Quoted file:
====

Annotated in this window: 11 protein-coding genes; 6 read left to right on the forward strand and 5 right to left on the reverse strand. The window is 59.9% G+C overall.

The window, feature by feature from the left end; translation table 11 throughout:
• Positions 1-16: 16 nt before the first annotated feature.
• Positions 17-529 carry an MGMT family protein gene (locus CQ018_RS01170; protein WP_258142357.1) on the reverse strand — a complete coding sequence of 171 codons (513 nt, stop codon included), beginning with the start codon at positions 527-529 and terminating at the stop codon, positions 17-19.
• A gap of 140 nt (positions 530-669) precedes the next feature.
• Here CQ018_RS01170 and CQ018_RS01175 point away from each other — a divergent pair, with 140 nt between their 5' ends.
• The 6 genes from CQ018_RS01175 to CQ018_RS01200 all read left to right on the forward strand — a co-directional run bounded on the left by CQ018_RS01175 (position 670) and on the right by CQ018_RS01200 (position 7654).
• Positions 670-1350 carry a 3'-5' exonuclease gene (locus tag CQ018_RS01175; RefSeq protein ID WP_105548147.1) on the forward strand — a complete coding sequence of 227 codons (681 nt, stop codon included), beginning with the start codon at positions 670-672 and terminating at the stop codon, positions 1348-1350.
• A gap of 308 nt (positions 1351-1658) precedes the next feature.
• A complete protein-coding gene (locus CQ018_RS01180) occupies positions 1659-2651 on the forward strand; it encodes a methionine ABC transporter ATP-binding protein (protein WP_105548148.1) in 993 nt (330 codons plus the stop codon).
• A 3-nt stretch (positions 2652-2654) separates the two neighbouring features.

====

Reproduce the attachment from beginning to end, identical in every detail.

Annotated in this window: 11 protein-coding genes; 6 read left to right on the forward strand and 5 right to left on the reverse strand. The window is 59.9% G+C overall.

The window, feature by feature from the left end; translation table 11 throughout:
• Positions 1-16: 16 nt before the first annotated feature.
• Positions 17-529 carry an MGMT family protein gene (locus CQ018_RS01170; protein WP_258142357.1) on the reverse strand — a complete coding sequence of 171 codons (513 nt, stop codon included), beginning with the start codon at positions 527-529 and terminating at the stop codon, positions 17-19.
• A gap of 140 nt (positions 530-669) precedes the next feature.
• Here CQ018_RS01170 and CQ018_RS01175 point away from each other — a divergent pair, with 140 nt between their 5' ends.
• The 6 genes from CQ018_RS01175 to CQ018_RS01200 all read left to right on the forward strand — a co-directional run bounded on the left by CQ018_RS01175 (position 670) and on the right by CQ018_RS01200 (position 7654).
• Positions 670-1350 carry a 3'-5' exonuclease gene (locus tag CQ018_RS01175; RefSeq protein ID WP_105548147.1) on the forward strand — a complete coding sequence of 227 codons (681 nt, stop codon included), beginning with the start codon at positions 670-672 and terminating at the stop codon, positions 1348-1350.
• A gap of 308 nt (positions 1351-1658) precedes the next feature.
• A complete protein-coding gene (locus CQ018_RS01180) occupies positions 1659-2651 on the forward strand; it encodes a methionine ABC transporter ATP-binding protein (protein WP_105548148.1) in 993 nt (330 codons plus the stop codon).
• A 3-nt stretch (positions 2652-2654) separates the two neighbouring features.